Hensley resigned June 23 after he and Gutman filed a formal complaint, via their attorney, against Herzog. They accused him of making sexist and racial remarks, favoritism and retaliation, in their February complaint. The township hired an independent lawyer to investigate the charges, and he found Herzog should not face disciplinary action but some of his actions were not appropriate.
The trustees paid about $50,000 to hire Douglas Duckett, a lawyer who is Butler County’s former human resources director, to investigate the captains’ complaints. The trustees said hiring an impartial, third-party to investigate was imperative and they pay attorneys fees for many different things. Recently four other officers also filed complaints about Herzog, mainly for his inappropriate joking.
The trustees addressed those issues that were internally investigated in the statement as well.
“These comments from the chief were inappropriate, a fact he acknowledges, they did not translate into action by the chief or the officers in the performance of their duties; and there is a performance improvement plan in place to ensure change from Chief Herzog,” Becker read.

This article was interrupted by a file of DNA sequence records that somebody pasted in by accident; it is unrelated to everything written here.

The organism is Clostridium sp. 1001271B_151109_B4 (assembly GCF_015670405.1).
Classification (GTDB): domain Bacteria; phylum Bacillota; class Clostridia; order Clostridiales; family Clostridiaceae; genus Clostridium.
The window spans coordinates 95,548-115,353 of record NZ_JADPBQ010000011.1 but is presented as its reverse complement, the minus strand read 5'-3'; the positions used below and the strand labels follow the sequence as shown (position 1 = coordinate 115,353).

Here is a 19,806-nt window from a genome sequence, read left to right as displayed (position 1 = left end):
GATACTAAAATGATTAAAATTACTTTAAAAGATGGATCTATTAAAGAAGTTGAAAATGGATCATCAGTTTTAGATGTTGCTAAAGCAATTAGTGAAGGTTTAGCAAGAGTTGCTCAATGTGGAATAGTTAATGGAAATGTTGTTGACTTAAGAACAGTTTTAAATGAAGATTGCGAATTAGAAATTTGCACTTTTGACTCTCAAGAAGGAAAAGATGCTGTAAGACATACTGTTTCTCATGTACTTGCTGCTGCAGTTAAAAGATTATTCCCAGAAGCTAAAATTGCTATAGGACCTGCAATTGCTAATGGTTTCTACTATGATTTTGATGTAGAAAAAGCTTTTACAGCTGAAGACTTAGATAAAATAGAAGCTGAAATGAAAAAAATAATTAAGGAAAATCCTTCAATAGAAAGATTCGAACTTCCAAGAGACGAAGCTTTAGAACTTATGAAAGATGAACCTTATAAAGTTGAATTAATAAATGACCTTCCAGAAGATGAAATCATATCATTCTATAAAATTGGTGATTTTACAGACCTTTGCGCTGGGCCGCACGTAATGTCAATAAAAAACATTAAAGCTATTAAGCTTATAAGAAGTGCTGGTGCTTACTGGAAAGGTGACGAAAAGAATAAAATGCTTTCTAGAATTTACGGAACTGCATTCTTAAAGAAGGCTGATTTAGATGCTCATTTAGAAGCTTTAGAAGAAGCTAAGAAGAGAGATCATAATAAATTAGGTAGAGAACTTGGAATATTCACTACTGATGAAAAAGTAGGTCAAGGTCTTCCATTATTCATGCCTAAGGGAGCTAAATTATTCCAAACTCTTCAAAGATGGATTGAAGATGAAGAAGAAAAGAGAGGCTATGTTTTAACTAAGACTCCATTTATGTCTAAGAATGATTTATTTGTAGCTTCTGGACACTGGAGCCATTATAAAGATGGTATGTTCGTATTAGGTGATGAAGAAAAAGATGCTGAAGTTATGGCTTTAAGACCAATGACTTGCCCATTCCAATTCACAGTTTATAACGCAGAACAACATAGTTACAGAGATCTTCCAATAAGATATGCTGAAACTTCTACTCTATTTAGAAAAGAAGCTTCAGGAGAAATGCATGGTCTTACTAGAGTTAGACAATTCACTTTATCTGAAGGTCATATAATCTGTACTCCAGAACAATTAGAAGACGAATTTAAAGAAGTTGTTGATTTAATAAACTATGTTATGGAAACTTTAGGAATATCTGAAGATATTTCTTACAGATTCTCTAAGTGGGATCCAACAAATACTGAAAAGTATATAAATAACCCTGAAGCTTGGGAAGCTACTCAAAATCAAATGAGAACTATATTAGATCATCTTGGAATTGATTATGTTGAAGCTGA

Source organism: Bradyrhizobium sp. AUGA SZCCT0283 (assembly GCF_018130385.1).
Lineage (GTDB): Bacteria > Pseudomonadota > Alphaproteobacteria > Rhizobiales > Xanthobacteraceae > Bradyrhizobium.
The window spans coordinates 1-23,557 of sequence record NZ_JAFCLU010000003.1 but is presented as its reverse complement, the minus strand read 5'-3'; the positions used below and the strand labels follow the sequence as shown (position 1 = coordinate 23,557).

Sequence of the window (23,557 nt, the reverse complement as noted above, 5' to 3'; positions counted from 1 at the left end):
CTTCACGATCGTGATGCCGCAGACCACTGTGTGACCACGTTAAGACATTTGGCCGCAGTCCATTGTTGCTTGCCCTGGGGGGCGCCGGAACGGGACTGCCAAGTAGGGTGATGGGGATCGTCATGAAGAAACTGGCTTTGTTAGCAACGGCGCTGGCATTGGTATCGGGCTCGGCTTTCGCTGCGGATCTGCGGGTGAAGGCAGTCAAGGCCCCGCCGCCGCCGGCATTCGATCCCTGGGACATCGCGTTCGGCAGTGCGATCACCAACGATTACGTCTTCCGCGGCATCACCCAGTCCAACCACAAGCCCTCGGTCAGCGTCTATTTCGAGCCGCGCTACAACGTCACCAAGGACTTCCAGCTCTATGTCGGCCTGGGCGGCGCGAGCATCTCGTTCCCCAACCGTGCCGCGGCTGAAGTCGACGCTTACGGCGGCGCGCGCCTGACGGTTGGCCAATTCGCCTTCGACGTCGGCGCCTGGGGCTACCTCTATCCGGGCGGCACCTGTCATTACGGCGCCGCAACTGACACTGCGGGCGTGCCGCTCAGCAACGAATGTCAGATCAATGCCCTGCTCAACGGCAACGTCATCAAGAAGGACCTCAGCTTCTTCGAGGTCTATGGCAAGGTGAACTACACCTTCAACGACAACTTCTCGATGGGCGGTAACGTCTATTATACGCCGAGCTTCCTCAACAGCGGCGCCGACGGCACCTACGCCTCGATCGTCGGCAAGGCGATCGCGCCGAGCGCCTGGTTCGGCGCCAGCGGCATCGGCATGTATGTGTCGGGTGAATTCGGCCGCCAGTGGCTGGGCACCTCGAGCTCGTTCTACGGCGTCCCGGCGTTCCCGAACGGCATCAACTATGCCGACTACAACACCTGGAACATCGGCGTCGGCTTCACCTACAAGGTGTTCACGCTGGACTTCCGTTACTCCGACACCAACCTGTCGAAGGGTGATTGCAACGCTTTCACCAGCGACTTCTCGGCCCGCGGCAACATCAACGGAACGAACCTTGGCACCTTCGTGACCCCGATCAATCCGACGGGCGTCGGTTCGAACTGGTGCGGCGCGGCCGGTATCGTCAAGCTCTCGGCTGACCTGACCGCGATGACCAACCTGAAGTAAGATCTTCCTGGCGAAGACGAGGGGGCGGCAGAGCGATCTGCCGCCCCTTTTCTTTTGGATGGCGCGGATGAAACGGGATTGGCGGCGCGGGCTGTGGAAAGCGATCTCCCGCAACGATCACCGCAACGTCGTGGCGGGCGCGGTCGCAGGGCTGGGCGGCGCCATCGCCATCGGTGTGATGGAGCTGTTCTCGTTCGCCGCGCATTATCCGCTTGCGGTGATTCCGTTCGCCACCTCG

Township administrators recently gave both Herzog and Gutman, who remains on duty, performance improvement plans.
The captains’ attorney Elizabeth Tuck said her clients are still weighing their legal options. She said the trustees’ statements are “categorically false and do a disservice to all of the men and women of the West Chester Police Department.”
“Rather than address the grave and very real problems plaguing the department from the top, the trustees have instead chosen to scapegoat the very people who were courageous enough to expose these problems,” she said.
Several outside groups, like the NAACP Hamilton/Fairfield/West Chester and Showing Up For Racial Justice (SURJ) Cincinnati have issued statements saying Herzog should be fired.
Herzog has been quiet since Duckett’s report was issued at the end of June. He told the Journal-News in an email he was grateful for the trustee’s support.
“The support and confidence of the Board of Trustees and the community makes me determined to be a better police chief and better leader,” he wrote. “I’m committed to making sure our department, in every way, is a reflection of this incredible community and the people who call it home, and I’m humbled by the opportunity to move forward.”